Health in the Asylum System

Friday, 22 November 2019, 14:00 @ Meeting Point Campus Gußhaus, Gußhausstraße 25 – 29, 1040 Vienna

The workshop will reflect upon the interrelations between health and space in the Austrian asylum system. Based on our perception of urban places in Vienna during the workshop and empirical data from my ongoing PhD project about health needs of refugees, we will discuss how urban space contributes to and limits the ability to be healthy. We will also explore how health-seeking behavior itself can be an active mode of appropriating and navigating the city.

Since November 2018 I accompany seven refugees to understand their health needs, and how informal and institutionalised instances of care (do not) respond to them. I visit them at their homes, conduct interviews with them, and accompany them to hospitals and doctor’s visits. My project thereby conceives health needs of refugees in an explorative way, as nested in everyday life experiences and intertwined with their personal histories. It is based on the premise that the fulfillment of health needs is part of a dignified life, and that high-income countries should provide policies which guarantee that these needs are met for all people living in their territories. I will thus link the personal experiences of my research participants to broader structures by taking provider perspectives (e.g. doctors and social workers), legal frameworks and political developments into account.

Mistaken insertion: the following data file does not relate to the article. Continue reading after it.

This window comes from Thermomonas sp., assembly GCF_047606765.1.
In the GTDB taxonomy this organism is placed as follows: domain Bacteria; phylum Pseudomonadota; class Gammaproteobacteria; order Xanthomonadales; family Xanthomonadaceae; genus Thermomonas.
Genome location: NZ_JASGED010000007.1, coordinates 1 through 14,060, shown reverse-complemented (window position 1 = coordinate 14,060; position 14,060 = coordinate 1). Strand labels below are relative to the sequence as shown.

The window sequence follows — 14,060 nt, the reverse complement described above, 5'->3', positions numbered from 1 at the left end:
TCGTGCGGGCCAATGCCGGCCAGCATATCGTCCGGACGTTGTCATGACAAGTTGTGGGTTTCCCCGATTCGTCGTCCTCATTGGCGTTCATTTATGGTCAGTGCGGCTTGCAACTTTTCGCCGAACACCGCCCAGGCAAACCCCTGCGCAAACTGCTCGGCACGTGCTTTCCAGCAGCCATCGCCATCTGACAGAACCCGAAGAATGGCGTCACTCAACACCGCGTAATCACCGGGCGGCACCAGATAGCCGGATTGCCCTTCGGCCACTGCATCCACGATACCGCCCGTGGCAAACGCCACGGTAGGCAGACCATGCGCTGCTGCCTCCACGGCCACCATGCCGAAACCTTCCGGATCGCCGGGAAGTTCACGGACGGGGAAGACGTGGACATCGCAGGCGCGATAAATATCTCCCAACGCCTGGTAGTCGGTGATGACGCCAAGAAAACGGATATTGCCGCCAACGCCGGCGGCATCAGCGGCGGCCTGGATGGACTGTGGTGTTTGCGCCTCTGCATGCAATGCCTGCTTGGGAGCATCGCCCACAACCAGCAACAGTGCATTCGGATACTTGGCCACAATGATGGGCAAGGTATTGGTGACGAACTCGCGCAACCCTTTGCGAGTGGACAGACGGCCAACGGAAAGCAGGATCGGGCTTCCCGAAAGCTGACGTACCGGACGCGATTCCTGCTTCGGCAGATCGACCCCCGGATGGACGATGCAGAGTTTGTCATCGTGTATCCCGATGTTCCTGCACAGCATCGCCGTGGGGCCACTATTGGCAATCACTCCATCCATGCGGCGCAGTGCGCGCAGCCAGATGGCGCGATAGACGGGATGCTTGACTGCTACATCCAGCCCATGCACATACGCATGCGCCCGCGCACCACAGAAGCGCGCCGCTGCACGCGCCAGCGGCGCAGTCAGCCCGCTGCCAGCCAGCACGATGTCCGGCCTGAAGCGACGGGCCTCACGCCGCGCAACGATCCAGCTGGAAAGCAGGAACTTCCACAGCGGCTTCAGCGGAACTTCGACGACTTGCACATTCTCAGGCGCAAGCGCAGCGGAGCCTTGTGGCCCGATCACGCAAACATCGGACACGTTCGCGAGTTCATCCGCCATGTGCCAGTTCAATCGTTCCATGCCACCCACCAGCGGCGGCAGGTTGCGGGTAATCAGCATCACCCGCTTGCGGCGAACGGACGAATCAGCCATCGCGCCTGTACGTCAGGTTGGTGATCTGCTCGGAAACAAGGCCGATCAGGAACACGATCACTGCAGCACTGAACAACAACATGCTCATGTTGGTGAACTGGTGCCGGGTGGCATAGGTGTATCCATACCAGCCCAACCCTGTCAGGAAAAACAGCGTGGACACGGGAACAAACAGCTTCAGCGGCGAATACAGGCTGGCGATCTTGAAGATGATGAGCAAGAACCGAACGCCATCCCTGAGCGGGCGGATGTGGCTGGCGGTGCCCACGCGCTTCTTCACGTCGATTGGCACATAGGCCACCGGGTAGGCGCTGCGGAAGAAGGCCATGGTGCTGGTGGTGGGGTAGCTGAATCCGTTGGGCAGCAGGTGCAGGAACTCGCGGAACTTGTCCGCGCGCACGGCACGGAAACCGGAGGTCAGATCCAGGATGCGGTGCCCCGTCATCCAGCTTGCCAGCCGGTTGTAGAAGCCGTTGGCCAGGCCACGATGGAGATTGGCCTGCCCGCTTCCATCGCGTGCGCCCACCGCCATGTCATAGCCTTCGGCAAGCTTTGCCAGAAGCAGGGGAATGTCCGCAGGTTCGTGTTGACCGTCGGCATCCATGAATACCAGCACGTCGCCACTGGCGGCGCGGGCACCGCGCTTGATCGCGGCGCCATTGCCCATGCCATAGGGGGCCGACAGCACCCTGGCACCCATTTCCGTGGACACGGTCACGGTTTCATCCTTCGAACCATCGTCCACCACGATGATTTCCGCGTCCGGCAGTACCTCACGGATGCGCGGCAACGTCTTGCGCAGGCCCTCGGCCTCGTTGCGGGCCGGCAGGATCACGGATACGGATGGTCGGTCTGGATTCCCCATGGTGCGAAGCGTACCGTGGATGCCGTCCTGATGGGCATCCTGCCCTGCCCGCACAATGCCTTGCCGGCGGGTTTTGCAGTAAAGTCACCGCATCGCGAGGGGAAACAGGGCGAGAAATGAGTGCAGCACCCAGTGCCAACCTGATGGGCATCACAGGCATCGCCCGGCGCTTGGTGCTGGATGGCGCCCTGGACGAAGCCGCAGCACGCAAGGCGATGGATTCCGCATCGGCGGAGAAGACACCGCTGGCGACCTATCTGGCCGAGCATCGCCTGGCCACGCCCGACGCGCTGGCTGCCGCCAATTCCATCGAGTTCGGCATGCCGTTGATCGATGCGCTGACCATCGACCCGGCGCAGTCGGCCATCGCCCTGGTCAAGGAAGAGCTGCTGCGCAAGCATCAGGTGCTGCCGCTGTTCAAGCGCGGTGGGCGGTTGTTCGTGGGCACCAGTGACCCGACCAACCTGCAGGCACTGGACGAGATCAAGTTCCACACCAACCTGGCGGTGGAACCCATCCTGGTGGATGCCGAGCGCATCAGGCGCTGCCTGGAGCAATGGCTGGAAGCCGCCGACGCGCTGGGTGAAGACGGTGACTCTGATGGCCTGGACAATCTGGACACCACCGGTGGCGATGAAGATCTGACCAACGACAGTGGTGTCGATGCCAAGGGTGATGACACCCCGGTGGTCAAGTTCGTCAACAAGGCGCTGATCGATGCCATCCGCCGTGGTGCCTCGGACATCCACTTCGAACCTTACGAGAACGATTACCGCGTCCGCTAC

The workshop introduces an ethnographic gaze. We will get to know the surroundings of an asylum seeker accommodation in Vienna and closeby places that inhabitants frequent during health-seeking behavior. At various stops, I will present parts of my data that proved space to be a vital concept for my research topic (including interview transcripts, observational notes and mental maps). At the end of the walk we will share perceptions and discuss possible meanings of the visited places and the presented data.

Wanda Spahl is a university assistant at the Department of Political Science at the University of Vienna, where she teaches qualitative research methods. As a pre-doctoral research fellow at the Centre for the Study of Contemporary Solidarity (CeSCoS) she analyses policies and practices pertaining to health needs of refugees.